“Sadly folks, Summer ended at 4 o’clock today.”
What a sad thought for this girl. We sat at a local restaurant right off of the beach I love, and listened to a waiter usher this depressing blow. I love everything about the lazy days between May and September. Always have. If you know me at all, then you know there is only one place I really want to be when the season comes to an end.
If my girls have inherited anything from me, it has to be our love of the waves. My daughter has grown up in the sand. She is that child with the bucket, the one hunting shells. She will begin her relentless pursuit of finding treasures.
Now, understand her quest is not for what you or I would deem worthy. I have seen her throw back shells that could be sold in the store. She just smiles and says, “Not that one.”
I had a few hours to kill, so one afternoon I joined her on her adventure. I sat by the shore with my daughter, and asked her to tell me about her newest additions. She proceeded with the utmost care in unfolding their splendor to me. Honestly, I tried, but all I could see was a bunch of misshapen, broken, ugly shells. Not one would I have chosen as my prize.
Like a proud parent, she recounted each one’s story. She spoke of their adventures in the sea. She told me where they might have come from and some, how they may have been broken.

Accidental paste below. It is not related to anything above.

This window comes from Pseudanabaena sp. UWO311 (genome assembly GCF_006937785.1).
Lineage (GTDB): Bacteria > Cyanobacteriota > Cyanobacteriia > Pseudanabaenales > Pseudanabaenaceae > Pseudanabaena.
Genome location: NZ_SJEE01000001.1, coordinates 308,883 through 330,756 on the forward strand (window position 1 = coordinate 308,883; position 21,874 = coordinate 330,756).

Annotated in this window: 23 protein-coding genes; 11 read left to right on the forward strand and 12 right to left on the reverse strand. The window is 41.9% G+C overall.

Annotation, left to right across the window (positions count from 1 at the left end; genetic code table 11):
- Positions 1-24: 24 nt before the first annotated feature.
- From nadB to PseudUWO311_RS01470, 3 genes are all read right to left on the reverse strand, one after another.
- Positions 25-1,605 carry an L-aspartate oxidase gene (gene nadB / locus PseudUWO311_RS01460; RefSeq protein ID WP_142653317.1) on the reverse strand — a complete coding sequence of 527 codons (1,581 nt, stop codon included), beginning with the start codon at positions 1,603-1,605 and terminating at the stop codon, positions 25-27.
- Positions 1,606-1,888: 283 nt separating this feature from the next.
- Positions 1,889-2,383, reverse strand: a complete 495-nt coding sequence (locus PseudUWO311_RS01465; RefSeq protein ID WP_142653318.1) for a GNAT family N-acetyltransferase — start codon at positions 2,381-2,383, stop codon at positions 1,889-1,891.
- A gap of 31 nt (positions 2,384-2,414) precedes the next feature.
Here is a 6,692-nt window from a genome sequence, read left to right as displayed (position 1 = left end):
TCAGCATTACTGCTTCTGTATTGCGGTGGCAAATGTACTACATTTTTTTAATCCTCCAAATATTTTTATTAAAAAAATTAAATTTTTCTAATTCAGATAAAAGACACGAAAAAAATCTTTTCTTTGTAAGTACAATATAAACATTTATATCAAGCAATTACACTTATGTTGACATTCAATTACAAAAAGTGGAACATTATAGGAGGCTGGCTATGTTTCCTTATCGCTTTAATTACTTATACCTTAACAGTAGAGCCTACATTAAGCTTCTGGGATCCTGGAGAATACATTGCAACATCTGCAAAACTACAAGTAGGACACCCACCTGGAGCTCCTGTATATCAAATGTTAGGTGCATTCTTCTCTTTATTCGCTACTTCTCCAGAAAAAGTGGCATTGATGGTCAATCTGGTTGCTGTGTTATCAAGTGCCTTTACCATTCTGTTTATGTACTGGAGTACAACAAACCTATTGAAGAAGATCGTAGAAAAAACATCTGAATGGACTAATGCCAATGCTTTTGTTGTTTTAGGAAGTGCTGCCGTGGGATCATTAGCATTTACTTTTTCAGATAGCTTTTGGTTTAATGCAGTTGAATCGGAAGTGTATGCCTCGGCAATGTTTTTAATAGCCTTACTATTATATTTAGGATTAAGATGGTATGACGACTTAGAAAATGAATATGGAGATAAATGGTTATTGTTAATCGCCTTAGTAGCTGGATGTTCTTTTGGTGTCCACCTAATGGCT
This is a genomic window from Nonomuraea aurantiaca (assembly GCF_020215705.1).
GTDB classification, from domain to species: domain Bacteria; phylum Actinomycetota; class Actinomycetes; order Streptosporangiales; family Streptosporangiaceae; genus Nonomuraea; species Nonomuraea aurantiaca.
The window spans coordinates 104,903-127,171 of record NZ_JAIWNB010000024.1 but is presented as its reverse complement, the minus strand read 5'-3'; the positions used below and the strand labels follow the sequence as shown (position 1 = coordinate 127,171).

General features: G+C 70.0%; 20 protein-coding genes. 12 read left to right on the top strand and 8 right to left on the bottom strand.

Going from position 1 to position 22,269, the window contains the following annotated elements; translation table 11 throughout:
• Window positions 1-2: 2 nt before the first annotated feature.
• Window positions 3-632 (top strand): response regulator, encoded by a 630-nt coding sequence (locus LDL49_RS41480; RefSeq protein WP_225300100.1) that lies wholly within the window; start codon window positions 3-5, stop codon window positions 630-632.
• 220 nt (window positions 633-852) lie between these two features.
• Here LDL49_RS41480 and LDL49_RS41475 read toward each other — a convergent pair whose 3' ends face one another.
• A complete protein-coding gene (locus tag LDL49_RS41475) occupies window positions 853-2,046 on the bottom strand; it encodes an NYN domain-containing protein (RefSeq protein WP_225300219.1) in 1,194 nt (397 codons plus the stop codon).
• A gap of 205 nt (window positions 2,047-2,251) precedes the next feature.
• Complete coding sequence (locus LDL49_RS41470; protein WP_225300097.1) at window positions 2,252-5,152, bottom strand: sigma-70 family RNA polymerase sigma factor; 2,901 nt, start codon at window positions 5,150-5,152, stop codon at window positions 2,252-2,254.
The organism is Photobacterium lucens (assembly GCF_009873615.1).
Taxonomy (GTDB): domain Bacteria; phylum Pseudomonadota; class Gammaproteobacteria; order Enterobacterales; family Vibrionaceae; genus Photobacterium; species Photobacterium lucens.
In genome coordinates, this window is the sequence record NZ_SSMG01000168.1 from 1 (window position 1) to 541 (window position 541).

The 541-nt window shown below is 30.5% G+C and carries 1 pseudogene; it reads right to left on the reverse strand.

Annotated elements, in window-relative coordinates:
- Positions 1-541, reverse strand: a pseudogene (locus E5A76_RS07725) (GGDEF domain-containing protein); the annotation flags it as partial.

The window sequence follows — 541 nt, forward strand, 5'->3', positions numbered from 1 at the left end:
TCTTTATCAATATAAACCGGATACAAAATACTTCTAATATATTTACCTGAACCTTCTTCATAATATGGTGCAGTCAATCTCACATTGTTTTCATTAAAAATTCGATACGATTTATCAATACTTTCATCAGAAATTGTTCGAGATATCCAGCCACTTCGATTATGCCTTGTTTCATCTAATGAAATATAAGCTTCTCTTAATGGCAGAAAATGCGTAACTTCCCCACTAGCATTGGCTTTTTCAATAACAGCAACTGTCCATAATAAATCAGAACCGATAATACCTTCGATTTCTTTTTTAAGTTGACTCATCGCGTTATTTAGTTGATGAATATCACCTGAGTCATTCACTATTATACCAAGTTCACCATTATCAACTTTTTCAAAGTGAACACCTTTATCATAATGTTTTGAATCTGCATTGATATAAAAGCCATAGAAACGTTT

She shared with me their journey, evidence of a trial. Storms, waves, ultimately ending up on the shore in pieces. Not at all how they started, but here they are–stranded, waiting for someone to pick them up and point out their beauty.
As I sat there and listened to the wisdom of this 11-year-old child, it occurred to me that she has vision that the world doesn’t grasp: The beauty of imperfection.
This was not the plan, but it is also not the end.
We are all touched by it. Victims of dreams deferred. Everything from life careening off course, to unfulfilled desires of family, or love (or both).
“God, what are YOU going to do with this? Where is the beauty? ‘Cause I just don’t see it.”
There was a plan, but now what?
I have a heart that hangs in my kitchen that was given to me during our first year of marriage. I was so proud of that heart. A dear friend gave it to me as a symbol of the work that God was doing in me at that time. Then the storms came, life got hard, and I was at the end ( of everything).
One day I came home frustrated and in a hurry, I knocked the heart off of the wall and it broke. I picked up the pieces, and I cried. I called the heart giver. I asked her to give me another heart. In her wisdom, she said that she wouldn’t give me a new one, but we could still use mine.
We put the pieces back together and she said, “Sometimes, the beauty can be found in the scars.”
I still look at that heart every day. A constant reminder that broken doesn’t mean worthless. Imperfection can still have purpose. There is redemption to be found among the broken.
My heart, My daughter’s shells … Beauty is not found in what is missing, but what remains. I wonder if God sometimes looks on His creation and His heart breaks a little. We see all that we aren’t, all that we missed, and all the broken pieces that we use to define us.
HE sees the beauty in what we are.
The world may not see it, but we are HIS prize.
Redeemed, ready to be picked up and put on display–broken pieces, scars and all.
In what ways are you broken? What beauty can you discover in the wounds?